Walking fields as a kid
As a boy I would walk the grassy fields near our home in the countryside. In the summer it was hot and stickers would grab hold of my socks as I pushed through the sage weeds; the thorn branches left skinny rivulets of blood on my legs; dirt beneath my fingernails; and I took turns watching the earth and the sky, being waken from my reverie from the scattering buzzing wings of the grasshoppers who flew from beneath my feet. I’d jump and scare myself, and often thought of rattlesnakes hissing from the clumps, though never did I see one. This was all magical and miracles were in every place.
I would walk and imagine stories and I was the hero. The brown curly-haired girl who sat next to me in class walked next to me in my dreams, and so my arm was out and my hand clasped the air which was meant to be her hand in mine. Coming upon a hill I stopped and whispered, “Wait, do you see him?”
It was a butterfly bomb, you see, and the whole cloud of them enveloped the moose, who dropped his bazooka and took off away over the field at a dead sprint, never to be seen again. tweet
“What is it?” She timidly whispered to my imagination.
“It is a great moose soldier of the Monstrous Moose Kingdom of Miracle Whip,” I said, pointing to a stand of trees in the distance. “See him there? He is out on patrol. We must be careful.”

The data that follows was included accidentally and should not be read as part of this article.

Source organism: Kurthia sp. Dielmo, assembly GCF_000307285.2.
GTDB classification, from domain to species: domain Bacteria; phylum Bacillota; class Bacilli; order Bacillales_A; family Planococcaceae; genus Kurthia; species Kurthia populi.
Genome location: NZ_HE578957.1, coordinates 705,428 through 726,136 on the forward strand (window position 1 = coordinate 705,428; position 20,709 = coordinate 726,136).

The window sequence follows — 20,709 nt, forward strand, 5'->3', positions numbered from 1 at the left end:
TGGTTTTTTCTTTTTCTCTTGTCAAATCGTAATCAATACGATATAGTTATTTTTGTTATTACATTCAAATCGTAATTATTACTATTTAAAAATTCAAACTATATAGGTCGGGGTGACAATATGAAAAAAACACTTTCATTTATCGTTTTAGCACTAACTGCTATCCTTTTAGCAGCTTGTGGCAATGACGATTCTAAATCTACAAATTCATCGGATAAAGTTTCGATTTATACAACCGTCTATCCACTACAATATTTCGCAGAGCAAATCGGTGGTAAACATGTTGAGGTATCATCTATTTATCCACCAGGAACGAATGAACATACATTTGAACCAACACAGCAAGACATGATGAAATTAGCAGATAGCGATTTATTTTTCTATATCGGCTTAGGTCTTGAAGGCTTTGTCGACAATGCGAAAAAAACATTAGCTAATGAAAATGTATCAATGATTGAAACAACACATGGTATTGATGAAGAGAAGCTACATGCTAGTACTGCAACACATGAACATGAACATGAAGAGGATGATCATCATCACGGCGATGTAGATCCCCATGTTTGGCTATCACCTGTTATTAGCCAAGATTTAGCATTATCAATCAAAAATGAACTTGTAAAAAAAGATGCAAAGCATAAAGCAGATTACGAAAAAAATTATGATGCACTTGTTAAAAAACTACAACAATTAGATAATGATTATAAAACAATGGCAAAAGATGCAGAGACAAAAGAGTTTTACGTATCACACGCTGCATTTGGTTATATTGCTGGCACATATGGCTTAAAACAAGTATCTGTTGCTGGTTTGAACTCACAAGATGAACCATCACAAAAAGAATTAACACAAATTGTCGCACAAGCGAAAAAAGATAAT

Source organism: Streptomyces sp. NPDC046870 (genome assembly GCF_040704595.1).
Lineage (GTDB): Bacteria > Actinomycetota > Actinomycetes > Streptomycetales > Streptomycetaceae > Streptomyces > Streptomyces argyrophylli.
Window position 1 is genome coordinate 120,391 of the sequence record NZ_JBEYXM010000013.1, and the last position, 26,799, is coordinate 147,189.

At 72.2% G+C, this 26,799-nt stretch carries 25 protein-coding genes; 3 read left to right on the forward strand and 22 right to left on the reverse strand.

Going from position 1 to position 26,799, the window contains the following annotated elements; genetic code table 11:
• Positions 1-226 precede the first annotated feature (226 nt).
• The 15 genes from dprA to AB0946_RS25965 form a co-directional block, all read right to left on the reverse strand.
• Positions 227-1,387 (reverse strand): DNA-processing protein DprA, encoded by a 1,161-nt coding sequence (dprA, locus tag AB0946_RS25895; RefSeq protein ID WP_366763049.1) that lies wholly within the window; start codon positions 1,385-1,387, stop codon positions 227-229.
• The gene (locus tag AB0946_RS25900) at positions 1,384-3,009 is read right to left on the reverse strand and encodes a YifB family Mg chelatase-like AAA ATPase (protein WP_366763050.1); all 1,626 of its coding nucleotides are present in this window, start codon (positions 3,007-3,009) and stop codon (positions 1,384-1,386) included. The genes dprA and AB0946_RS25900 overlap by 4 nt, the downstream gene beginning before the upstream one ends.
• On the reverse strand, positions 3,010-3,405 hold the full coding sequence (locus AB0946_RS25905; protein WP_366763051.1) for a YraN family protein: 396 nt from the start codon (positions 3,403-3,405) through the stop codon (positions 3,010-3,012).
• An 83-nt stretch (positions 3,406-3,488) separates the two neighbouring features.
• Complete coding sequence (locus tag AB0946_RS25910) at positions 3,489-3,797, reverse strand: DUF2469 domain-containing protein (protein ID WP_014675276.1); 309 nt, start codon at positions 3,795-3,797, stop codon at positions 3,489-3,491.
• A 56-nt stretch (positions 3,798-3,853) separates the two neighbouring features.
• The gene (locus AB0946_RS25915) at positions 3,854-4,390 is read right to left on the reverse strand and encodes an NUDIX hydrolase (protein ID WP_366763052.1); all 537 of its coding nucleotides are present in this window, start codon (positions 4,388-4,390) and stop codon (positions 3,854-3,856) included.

And I beckoned her to crouch down with me to hide in the grass. We huddled close and still I held her hand, wishing to comfort her with my strength.
“We must call in reinforcements,” I said. So I took a rock from the earth, which was my walkie-talkie, and pressed it on. “Hello, headquarters. There is a moose soldier nearby. Please bring us aid.”
And we waited, and I could feel her breathing next to me. Soon a great plane appeared on the horizon. As it passed overhead a large bomb was released, casting an ever-increasing shadow on the ground below. The moose soldier, whom was standing on his hind legs and carrying a bazooka as moose soldiers did, suddenly saw his danger. But too late! The bomb landed nearby and burst open upon impact, releasing a cloud of colorful wings. It was a butterfly bomb, you see, and the whole cloud of them enveloped the moose, who dropped his bazooka and took off away over the field at a dead sprint, never to be seen again.
“We’re safe now,” I said, carefully helping my lady to her feet. We began walking and—chuk chuk chuk chuk!—a grasshopper and the vision was gone and she was gone and again I was alone simply walking across an empty field where there were no rattlesnakes.